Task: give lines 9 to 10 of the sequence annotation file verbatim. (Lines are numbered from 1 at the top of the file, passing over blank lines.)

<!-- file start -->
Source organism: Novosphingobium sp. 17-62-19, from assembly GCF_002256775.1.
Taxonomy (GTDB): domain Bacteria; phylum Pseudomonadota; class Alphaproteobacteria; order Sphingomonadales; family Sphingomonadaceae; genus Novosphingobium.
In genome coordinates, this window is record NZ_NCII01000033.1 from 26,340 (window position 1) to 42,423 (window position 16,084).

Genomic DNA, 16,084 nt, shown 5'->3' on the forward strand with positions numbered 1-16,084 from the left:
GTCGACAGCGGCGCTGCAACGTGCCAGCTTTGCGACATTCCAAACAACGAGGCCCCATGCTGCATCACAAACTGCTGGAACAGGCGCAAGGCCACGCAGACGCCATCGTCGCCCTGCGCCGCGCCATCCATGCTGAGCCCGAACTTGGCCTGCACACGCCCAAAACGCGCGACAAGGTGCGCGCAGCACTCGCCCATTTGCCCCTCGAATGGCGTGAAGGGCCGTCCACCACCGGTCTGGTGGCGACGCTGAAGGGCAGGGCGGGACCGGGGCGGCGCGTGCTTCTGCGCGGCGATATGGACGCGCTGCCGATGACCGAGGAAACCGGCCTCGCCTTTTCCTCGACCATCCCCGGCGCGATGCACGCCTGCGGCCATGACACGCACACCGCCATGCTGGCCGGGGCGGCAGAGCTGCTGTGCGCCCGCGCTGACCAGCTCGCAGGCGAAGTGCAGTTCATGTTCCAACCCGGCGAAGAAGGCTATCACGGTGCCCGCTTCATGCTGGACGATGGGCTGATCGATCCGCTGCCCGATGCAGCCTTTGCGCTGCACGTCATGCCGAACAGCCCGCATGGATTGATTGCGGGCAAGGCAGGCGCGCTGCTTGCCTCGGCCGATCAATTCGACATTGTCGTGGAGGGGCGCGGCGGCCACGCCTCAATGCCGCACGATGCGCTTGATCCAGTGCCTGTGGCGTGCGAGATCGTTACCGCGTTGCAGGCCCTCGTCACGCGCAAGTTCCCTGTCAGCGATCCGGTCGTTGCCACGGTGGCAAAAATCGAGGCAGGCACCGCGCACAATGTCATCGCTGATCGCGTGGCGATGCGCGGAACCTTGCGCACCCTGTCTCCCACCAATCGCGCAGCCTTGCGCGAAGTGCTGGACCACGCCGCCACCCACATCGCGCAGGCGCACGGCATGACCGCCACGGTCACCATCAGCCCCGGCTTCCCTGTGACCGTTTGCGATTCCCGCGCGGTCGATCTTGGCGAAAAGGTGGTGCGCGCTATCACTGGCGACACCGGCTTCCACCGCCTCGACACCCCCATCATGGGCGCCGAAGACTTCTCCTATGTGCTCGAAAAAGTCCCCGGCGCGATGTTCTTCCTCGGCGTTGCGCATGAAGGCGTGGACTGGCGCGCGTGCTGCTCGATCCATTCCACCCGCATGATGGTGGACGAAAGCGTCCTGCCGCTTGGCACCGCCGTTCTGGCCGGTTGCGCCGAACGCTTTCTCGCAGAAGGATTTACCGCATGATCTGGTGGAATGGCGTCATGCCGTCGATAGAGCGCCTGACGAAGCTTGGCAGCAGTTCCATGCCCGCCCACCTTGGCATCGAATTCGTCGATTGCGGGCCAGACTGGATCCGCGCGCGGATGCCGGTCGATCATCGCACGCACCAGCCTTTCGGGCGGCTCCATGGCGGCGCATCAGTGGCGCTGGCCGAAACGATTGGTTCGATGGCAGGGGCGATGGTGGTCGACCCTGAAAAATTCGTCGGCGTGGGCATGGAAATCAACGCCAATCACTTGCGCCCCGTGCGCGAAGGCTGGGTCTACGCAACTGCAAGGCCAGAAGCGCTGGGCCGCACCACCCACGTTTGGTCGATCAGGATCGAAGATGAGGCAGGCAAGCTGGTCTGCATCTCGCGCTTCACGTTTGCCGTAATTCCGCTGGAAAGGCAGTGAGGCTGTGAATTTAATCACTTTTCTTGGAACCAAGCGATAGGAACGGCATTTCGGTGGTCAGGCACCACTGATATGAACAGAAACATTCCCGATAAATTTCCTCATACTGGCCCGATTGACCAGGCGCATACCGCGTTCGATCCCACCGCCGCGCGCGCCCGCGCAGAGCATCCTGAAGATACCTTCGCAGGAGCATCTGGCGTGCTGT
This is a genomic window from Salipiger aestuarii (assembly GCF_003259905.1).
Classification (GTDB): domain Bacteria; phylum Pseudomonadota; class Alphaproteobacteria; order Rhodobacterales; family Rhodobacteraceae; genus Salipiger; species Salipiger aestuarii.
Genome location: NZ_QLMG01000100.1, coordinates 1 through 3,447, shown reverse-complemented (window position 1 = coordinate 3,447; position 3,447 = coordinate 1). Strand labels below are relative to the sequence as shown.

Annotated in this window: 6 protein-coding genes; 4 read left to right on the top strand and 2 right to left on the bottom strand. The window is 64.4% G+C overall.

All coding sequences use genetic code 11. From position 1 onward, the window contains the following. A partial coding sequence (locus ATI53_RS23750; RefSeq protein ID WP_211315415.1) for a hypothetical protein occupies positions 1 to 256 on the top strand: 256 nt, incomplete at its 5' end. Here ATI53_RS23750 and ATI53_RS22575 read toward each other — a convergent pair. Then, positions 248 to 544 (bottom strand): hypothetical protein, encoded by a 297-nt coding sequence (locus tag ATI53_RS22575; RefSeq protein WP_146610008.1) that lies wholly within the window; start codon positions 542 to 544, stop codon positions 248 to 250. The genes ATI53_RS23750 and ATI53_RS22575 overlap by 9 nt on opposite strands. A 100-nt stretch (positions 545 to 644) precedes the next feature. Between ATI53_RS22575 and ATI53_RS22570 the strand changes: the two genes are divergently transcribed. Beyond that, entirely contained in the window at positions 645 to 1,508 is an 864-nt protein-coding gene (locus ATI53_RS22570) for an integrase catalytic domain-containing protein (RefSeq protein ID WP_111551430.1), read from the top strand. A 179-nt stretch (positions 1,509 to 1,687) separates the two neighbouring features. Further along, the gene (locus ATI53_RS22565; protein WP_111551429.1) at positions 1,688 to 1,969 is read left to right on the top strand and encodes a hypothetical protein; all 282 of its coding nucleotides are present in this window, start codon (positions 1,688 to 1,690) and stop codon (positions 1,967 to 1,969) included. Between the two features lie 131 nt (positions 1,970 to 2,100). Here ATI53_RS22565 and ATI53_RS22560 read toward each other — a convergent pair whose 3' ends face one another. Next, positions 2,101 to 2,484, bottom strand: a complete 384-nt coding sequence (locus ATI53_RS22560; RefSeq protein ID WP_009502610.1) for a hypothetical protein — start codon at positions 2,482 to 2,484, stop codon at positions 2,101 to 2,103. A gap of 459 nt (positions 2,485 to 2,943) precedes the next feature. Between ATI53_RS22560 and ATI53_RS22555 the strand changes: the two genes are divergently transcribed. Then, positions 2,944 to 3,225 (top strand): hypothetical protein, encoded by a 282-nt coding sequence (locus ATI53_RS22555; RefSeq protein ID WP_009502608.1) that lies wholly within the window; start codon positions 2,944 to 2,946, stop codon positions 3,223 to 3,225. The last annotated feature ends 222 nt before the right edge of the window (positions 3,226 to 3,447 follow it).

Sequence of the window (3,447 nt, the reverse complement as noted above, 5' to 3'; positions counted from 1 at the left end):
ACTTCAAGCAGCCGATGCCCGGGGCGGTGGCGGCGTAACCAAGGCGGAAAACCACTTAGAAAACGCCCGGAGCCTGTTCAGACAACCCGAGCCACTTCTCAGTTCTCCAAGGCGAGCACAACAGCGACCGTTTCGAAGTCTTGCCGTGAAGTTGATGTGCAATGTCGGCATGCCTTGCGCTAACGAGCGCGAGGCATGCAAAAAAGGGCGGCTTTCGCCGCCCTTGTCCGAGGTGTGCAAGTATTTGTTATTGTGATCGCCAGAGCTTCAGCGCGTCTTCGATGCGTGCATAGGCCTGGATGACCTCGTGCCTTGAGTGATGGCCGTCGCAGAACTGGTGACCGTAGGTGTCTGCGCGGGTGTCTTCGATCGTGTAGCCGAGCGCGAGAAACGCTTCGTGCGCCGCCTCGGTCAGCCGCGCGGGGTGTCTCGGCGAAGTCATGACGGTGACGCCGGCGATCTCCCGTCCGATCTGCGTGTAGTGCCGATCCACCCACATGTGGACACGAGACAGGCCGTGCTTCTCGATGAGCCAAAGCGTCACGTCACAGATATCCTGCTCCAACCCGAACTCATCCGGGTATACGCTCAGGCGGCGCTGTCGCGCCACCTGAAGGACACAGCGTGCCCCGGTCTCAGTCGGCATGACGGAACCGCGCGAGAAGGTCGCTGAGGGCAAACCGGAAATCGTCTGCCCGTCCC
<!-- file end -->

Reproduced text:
Annotated in this window: 6 protein-coding genes; 4 read left to right on the top strand and 2 right to left on the bottom strand. The window is 64.4% G+C overall.

All coding sequences use genetic code 11. From position 1 onward, the window contains the following. A partial coding sequence (locus ATI53_RS23750; RefSeq protein ID WP_211315415.1) for a hypothetical protein occupies positions 1 to 256 on the top strand: 256 nt, incomplete at its 5' end. Here ATI53_RS23750 and ATI53_RS22575 read toward each other — a convergent pair. Then, positions 248 to 544 (bottom strand): hypothetical protein, encoded by a 297-nt coding sequence (locus tag ATI53_RS22575; RefSeq protein WP_146610008.1) that lies wholly within the window; start codon positions 542 to 544, stop codon positions 248 to 250. The genes ATI53_RS23750 and ATI53_RS22575 overlap by 9 nt on opposite strands. A 100-nt stretch (positions 545 to 644) precedes the next feature. Between ATI53_RS22575 and ATI53_RS22570 the strand changes: the two genes are divergently transcribed. Beyond that, entirely contained in the window at positions 645 to 1,508 is an 864-nt protein-coding gene (locus ATI53_RS22570) for an integrase catalytic domain-containing protein (RefSeq protein ID WP_111551430.1), read from the top strand. A 179-nt stretch (positions 1,509 to 1,687) separates the two neighbouring features. Further along, the gene (locus ATI53_RS22565; protein WP_111551429.1) at positions 1,688 to 1,969 is read left to right on the top strand and encodes a hypothetical protein; all 282 of its coding nucleotides are present in this window, start codon (positions 1,688 to 1,690) and stop codon (positions 1,967 to 1,969) included. Between the two features lie 131 nt (positions 1,970 to 2,100). Here ATI53_RS22565 and ATI53_RS22560 read toward each other — a convergent pair whose 3' ends face one another. Next, positions 2,101 to 2,484, bottom strand: a complete 384-nt coding sequence (locus ATI53_RS22560; RefSeq protein ID WP_009502610.1) for a hypothetical protein — start codon at positions 2,482 to 2,484, stop codon at positions 2,101 to 2,103. A gap of 459 nt (positions 2,485 to 2,943) precedes the next feature. Between ATI53_RS22560 and ATI53_RS22555 the strand changes: the two genes are divergently transcribed. Then, positions 2,944 to 3,225 (top strand): hypothetical protein, encoded by a 282-nt coding sequence (locus ATI53_RS22555; RefSeq protein ID WP_009502608.1) that lies wholly within the window; start codon positions 2,944 to 2,946, stop codon positions 3,223 to 3,225. The last annotated feature ends 222 nt before the right edge of the window (positions 3,226 to 3,447 follow it).